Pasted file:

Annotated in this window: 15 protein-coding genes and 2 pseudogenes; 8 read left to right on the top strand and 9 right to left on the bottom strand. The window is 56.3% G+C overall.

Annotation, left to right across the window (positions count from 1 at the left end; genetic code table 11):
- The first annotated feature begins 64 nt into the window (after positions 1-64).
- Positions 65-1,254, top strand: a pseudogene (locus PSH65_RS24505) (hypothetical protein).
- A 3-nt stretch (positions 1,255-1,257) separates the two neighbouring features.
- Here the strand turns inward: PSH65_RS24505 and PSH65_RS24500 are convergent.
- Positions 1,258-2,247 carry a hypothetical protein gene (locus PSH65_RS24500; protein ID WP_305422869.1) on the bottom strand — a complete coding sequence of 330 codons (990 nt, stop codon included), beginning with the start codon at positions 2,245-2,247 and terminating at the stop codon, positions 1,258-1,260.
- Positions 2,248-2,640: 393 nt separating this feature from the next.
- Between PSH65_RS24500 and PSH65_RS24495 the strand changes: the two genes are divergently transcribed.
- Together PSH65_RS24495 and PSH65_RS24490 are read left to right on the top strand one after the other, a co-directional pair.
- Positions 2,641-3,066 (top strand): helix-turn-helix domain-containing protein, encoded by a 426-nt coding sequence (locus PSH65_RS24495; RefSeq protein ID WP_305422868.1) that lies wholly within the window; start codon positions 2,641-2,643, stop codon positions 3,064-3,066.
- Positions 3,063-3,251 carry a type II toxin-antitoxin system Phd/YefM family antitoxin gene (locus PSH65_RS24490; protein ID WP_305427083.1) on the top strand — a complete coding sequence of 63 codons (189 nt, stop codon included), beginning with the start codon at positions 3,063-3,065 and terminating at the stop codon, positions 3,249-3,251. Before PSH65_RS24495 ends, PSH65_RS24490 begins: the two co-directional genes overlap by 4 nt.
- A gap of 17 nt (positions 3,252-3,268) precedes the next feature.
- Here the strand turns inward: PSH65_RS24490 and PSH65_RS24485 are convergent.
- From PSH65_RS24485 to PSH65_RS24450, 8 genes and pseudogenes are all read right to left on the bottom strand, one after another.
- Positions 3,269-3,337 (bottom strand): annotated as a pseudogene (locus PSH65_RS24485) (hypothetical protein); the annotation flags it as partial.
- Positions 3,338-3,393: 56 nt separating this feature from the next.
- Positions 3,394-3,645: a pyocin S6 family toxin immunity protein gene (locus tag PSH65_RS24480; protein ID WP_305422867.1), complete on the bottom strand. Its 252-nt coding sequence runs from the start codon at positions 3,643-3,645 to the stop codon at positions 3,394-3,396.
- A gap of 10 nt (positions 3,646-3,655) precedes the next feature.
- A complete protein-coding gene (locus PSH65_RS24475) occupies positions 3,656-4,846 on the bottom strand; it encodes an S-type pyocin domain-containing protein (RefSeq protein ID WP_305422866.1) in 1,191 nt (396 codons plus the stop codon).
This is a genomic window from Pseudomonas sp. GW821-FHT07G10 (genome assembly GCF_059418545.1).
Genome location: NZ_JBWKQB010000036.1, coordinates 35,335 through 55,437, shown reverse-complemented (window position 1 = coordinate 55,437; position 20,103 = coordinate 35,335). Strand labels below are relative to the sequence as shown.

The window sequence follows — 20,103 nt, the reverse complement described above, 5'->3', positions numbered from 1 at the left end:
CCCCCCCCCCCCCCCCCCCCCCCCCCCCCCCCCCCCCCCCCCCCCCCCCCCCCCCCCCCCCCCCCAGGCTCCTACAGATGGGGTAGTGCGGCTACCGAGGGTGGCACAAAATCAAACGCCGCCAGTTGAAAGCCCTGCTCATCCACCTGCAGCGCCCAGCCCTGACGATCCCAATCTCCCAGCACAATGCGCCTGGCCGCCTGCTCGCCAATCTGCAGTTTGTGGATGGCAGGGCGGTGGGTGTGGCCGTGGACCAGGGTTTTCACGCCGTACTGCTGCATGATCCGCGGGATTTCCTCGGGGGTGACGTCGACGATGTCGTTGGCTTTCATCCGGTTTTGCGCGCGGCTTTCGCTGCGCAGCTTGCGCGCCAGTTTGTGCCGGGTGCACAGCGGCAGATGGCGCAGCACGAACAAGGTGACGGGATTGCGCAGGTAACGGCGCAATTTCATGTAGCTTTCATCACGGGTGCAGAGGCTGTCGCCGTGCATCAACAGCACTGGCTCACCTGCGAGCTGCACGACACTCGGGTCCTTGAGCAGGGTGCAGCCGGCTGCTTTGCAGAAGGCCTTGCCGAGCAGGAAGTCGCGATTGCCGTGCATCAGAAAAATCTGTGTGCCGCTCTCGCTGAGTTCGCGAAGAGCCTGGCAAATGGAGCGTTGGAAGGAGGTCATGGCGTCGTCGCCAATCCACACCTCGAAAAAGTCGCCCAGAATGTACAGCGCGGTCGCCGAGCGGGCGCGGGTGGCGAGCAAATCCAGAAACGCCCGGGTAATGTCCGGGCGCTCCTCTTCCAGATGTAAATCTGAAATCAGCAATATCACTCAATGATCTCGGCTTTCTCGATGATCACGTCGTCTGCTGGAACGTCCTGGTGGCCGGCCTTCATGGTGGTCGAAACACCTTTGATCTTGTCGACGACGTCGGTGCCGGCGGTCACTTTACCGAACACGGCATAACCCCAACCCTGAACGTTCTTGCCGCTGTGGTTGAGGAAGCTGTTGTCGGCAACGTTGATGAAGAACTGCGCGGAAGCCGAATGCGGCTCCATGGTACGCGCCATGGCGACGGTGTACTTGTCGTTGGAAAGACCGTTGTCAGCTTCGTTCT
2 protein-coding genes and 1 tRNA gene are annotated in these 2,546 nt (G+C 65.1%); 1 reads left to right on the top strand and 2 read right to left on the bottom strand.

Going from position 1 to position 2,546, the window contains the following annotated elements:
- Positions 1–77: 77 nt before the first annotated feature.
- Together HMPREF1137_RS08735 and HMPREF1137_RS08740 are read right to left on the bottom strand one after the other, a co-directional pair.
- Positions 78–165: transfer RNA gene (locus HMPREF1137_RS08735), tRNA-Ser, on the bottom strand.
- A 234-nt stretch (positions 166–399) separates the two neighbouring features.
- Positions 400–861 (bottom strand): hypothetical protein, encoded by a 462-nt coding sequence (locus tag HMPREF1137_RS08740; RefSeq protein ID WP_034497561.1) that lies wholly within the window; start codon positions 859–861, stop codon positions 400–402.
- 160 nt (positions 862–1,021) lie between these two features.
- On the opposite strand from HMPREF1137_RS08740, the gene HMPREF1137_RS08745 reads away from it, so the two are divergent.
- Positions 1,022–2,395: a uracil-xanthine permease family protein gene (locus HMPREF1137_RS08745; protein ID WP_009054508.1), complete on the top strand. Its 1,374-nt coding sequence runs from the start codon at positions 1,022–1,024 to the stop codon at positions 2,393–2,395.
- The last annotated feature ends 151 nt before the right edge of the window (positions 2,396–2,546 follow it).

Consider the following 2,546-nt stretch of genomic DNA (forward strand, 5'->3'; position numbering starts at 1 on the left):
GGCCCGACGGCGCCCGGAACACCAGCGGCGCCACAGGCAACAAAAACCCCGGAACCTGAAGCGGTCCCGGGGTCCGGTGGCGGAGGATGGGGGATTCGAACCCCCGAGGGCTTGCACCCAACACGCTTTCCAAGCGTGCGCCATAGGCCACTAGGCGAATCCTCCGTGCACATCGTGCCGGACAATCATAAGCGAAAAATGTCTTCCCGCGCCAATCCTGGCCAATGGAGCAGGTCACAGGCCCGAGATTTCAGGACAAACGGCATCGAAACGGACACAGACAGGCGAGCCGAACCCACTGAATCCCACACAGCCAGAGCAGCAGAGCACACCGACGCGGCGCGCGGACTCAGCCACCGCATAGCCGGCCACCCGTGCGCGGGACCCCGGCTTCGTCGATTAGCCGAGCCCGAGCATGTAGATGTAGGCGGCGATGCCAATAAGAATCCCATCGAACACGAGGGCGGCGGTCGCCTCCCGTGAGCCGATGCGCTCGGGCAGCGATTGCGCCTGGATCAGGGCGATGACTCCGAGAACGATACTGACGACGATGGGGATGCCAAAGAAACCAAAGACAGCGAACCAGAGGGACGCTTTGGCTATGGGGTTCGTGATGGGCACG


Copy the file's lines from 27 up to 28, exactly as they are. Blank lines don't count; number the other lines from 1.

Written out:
- Positions 1–77: 77 nt before the first annotated feature.
- Together HMPREF1137_RS08735 and HMPREF1137_RS08740 are read right to left on the bottom strand one after the other, a co-directional pair.